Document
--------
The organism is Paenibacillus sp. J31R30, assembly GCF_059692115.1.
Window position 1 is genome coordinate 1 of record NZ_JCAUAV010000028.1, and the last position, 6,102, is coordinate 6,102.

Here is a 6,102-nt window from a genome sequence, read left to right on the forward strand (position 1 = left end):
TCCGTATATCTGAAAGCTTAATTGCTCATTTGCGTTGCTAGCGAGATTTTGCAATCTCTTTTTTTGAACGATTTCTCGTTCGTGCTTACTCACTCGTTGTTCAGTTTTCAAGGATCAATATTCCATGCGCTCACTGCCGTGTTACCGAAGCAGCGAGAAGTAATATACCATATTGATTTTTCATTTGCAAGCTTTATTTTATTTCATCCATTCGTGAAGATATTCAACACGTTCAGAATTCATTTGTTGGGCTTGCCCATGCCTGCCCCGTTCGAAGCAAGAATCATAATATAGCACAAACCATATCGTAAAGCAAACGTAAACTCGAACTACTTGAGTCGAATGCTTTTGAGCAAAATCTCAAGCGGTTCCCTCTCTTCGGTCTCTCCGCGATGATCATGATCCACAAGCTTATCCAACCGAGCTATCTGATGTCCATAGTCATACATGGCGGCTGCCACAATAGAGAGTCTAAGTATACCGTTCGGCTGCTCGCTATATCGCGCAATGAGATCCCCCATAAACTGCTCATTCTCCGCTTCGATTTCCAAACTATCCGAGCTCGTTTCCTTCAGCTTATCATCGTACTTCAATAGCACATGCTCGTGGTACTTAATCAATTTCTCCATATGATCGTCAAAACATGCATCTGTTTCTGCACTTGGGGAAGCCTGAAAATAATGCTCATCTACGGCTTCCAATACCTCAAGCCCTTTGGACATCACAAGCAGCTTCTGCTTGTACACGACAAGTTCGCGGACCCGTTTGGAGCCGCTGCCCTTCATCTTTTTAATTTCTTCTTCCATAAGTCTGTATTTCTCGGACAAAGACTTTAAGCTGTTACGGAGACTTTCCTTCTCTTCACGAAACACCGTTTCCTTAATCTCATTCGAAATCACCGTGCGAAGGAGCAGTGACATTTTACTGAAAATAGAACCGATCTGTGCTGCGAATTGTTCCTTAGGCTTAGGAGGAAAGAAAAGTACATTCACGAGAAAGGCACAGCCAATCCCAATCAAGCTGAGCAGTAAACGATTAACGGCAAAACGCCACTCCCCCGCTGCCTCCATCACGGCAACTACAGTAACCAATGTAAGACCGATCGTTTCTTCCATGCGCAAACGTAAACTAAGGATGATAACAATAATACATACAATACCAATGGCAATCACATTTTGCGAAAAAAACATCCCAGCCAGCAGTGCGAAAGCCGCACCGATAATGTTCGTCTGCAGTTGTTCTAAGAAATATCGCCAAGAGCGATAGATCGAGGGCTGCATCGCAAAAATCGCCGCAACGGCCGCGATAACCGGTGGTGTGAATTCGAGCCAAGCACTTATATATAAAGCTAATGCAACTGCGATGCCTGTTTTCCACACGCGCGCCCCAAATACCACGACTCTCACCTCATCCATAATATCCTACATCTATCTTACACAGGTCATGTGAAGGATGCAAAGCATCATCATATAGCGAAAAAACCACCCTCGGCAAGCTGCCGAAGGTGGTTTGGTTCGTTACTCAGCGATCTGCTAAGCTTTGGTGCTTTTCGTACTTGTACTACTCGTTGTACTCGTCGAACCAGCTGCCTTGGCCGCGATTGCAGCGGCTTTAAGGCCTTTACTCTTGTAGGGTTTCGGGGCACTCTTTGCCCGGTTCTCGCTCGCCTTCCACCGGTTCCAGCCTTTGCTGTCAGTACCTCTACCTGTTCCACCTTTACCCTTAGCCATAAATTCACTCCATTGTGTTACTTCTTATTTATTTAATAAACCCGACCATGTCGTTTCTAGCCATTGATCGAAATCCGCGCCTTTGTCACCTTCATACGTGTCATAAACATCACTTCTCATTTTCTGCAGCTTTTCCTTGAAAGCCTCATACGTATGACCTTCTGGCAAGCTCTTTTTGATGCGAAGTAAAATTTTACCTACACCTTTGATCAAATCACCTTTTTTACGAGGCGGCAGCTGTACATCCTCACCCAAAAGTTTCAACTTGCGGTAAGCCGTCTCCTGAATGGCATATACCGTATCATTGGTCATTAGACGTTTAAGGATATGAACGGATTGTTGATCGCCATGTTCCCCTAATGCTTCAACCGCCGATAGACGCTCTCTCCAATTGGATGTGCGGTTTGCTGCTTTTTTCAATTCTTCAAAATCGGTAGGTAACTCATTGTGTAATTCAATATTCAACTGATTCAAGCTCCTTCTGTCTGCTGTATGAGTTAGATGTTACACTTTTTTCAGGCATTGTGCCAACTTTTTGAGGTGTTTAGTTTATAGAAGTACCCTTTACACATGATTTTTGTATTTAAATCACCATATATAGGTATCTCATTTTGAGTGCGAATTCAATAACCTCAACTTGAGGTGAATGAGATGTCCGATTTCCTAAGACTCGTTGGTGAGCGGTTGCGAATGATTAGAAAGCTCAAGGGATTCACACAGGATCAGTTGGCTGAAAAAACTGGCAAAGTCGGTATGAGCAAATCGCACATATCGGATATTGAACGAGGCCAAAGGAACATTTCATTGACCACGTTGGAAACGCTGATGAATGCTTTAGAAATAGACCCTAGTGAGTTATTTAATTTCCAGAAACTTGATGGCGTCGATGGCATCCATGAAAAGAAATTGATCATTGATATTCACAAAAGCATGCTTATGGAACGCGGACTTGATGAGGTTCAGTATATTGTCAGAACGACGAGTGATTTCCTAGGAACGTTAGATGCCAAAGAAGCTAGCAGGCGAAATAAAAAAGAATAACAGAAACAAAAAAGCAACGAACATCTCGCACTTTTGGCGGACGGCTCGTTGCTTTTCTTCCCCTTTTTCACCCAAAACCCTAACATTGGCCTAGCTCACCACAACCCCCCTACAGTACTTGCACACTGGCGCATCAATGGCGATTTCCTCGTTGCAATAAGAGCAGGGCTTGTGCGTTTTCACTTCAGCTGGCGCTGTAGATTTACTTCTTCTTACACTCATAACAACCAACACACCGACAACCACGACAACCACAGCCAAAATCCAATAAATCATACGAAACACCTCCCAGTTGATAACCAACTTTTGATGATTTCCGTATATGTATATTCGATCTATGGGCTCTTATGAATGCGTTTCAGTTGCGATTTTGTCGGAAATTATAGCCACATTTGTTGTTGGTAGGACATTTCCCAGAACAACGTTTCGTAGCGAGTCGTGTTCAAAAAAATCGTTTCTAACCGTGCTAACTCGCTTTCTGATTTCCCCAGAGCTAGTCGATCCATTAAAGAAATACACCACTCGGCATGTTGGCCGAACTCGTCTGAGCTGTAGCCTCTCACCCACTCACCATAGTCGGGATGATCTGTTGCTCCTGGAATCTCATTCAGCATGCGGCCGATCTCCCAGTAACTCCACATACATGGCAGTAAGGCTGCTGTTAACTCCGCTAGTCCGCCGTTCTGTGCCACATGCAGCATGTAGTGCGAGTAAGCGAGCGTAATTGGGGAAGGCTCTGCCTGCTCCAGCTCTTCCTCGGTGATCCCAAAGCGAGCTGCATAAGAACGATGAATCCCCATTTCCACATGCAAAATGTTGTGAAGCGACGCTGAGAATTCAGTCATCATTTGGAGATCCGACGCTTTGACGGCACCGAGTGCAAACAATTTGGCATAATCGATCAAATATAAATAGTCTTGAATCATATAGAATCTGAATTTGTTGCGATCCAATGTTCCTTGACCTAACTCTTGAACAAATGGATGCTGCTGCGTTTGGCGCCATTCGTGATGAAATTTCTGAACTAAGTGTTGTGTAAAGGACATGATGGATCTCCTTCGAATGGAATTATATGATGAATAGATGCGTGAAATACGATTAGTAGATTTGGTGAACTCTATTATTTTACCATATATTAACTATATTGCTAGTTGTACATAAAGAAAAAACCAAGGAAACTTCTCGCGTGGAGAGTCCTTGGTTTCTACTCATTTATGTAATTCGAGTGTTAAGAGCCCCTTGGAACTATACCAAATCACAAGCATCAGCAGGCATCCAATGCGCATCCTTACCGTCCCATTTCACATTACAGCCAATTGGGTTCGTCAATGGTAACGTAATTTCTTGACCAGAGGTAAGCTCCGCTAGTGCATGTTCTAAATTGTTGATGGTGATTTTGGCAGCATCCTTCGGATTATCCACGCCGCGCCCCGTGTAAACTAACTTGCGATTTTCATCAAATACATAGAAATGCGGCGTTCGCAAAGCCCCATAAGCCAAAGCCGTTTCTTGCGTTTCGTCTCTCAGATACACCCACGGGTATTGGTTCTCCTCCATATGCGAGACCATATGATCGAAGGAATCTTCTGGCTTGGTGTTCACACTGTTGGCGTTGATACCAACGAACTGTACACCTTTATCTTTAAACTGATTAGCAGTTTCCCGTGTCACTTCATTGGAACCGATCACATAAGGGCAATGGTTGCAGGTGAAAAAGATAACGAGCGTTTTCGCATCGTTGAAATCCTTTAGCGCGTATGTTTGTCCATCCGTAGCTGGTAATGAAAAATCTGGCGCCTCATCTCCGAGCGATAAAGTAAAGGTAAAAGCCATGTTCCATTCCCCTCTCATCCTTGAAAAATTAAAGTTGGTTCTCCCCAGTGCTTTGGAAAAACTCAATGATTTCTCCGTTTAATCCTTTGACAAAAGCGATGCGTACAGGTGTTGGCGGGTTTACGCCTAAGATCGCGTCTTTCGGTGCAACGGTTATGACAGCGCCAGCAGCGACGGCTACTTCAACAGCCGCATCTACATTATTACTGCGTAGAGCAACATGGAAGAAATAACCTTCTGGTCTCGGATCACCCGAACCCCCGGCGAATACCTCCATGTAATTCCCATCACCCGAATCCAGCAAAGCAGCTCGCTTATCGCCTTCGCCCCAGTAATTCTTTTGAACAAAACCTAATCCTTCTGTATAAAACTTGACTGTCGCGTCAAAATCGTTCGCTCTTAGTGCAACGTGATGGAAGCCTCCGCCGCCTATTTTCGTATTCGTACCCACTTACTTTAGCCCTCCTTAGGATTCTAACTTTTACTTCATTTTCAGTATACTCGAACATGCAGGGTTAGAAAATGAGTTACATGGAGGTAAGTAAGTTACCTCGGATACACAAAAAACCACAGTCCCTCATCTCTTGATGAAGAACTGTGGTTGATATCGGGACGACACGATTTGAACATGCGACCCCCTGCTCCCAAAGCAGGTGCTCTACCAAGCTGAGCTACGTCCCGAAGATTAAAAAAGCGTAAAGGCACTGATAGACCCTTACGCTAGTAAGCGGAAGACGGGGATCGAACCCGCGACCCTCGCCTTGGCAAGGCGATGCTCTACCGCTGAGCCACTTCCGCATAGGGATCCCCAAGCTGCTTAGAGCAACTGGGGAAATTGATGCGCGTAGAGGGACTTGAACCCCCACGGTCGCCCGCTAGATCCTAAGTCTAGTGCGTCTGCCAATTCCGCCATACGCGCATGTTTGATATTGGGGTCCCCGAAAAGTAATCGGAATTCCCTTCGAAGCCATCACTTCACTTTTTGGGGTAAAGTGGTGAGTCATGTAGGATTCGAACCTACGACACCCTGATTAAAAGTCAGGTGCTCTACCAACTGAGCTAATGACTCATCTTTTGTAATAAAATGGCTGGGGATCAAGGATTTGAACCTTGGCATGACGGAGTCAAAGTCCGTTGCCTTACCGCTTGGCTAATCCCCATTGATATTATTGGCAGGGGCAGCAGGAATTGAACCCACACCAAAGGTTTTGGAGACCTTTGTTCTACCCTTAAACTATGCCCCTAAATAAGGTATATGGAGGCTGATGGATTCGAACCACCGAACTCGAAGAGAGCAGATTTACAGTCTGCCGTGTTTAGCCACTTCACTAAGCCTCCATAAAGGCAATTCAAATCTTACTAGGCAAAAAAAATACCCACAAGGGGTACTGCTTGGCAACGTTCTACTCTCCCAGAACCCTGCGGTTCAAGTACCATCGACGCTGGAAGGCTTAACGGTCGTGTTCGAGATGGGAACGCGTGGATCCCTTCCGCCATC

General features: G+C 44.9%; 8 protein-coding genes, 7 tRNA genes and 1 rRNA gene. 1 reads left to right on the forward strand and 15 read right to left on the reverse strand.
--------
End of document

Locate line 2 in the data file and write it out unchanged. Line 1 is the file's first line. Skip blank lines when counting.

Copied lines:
Window position 1 is genome coordinate 1 of record NZ_JCAUAV010000028.1, and the last position, 6,102, is coordinate 6,102.